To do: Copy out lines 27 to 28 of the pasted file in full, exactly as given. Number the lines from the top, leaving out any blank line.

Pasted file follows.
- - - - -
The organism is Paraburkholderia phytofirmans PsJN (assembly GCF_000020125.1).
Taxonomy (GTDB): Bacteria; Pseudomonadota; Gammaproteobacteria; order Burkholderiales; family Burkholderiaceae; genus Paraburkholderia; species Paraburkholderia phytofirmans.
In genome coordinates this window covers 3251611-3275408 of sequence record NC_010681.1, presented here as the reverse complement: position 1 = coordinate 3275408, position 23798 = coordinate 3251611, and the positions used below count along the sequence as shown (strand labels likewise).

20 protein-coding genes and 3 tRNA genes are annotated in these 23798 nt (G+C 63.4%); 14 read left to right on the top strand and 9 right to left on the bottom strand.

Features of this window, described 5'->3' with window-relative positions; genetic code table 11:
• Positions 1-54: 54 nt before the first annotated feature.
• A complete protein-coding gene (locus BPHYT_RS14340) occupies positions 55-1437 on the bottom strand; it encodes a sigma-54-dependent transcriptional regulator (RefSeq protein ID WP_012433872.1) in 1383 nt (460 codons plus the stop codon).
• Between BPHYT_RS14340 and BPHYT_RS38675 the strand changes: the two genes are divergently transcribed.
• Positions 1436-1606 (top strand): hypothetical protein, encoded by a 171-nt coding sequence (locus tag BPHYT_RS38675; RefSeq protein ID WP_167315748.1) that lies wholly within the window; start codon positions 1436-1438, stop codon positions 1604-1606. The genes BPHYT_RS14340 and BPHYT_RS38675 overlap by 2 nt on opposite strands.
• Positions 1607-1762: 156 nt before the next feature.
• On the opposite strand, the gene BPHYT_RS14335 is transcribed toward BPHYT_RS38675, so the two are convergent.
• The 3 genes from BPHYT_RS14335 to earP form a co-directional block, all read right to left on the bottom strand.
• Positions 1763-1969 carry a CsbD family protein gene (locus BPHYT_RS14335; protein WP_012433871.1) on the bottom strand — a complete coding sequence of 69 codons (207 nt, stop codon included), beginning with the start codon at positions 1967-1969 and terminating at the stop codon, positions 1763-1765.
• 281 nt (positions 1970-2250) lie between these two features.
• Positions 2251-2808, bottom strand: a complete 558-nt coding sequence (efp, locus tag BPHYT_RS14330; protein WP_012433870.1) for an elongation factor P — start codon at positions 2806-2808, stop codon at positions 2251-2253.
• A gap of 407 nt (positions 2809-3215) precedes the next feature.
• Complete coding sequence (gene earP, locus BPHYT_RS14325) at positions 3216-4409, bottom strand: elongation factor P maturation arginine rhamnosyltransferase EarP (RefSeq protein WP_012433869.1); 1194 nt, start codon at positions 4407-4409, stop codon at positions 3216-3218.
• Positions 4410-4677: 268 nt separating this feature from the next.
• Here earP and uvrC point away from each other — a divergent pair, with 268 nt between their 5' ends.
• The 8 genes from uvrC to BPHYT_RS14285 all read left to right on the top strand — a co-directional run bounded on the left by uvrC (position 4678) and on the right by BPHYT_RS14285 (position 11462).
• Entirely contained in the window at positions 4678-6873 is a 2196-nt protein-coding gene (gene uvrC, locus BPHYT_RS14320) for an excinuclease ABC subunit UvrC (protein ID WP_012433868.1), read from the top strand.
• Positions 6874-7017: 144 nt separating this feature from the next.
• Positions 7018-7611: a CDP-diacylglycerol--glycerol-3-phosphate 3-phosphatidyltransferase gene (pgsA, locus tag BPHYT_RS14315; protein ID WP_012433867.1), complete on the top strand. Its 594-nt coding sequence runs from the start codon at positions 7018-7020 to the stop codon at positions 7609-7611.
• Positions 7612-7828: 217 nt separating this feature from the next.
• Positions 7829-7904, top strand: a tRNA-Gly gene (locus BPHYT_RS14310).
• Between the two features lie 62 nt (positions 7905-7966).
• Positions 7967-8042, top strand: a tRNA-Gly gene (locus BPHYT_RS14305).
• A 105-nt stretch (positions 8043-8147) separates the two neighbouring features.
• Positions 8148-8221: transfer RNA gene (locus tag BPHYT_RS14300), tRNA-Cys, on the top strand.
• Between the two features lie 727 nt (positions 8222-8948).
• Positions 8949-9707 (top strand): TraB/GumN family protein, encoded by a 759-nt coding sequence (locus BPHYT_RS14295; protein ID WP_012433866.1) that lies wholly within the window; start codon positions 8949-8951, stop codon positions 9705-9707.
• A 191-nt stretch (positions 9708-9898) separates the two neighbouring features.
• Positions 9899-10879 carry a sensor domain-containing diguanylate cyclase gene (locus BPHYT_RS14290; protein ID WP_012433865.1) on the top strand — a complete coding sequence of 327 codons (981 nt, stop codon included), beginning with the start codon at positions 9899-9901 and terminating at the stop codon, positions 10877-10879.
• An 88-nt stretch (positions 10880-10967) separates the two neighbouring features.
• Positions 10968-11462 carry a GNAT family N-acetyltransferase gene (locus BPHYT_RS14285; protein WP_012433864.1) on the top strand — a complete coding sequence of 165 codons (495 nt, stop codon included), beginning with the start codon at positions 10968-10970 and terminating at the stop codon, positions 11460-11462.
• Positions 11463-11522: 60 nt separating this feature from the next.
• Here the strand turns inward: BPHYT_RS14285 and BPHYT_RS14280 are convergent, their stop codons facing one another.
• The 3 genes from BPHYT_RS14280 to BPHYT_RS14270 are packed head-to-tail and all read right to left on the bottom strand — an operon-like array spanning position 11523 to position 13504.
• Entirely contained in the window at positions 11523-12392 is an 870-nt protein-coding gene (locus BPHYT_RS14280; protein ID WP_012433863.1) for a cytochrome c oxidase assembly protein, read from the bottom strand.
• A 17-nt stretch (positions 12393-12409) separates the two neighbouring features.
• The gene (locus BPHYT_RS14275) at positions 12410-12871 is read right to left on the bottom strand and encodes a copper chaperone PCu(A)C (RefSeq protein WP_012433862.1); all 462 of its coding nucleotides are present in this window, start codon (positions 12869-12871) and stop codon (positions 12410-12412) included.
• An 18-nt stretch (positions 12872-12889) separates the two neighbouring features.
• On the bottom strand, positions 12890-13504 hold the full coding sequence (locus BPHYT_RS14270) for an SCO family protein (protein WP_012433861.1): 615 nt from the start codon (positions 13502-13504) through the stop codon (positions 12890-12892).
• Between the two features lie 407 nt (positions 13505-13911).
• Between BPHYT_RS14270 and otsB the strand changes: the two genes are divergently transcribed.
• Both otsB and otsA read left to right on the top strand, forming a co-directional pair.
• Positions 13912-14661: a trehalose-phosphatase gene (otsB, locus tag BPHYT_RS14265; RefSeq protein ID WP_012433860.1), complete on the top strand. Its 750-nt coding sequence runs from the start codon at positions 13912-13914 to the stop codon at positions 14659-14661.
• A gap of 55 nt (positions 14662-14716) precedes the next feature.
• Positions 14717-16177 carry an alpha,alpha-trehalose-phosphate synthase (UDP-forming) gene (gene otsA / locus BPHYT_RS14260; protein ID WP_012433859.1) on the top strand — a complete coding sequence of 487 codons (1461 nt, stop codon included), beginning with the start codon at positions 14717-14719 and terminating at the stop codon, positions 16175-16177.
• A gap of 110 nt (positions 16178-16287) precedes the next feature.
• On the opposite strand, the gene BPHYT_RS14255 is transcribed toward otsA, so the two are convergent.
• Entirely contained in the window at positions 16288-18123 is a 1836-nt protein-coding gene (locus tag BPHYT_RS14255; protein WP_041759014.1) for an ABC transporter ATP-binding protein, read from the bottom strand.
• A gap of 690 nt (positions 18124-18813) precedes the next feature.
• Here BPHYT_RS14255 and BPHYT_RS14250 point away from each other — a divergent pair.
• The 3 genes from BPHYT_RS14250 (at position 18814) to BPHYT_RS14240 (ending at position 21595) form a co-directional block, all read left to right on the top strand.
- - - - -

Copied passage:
• Positions 7967-8042, top strand: a tRNA-Gly gene (locus BPHYT_RS14305).
• A 105-nt stretch (positions 8043-8147) separates the two neighbouring features.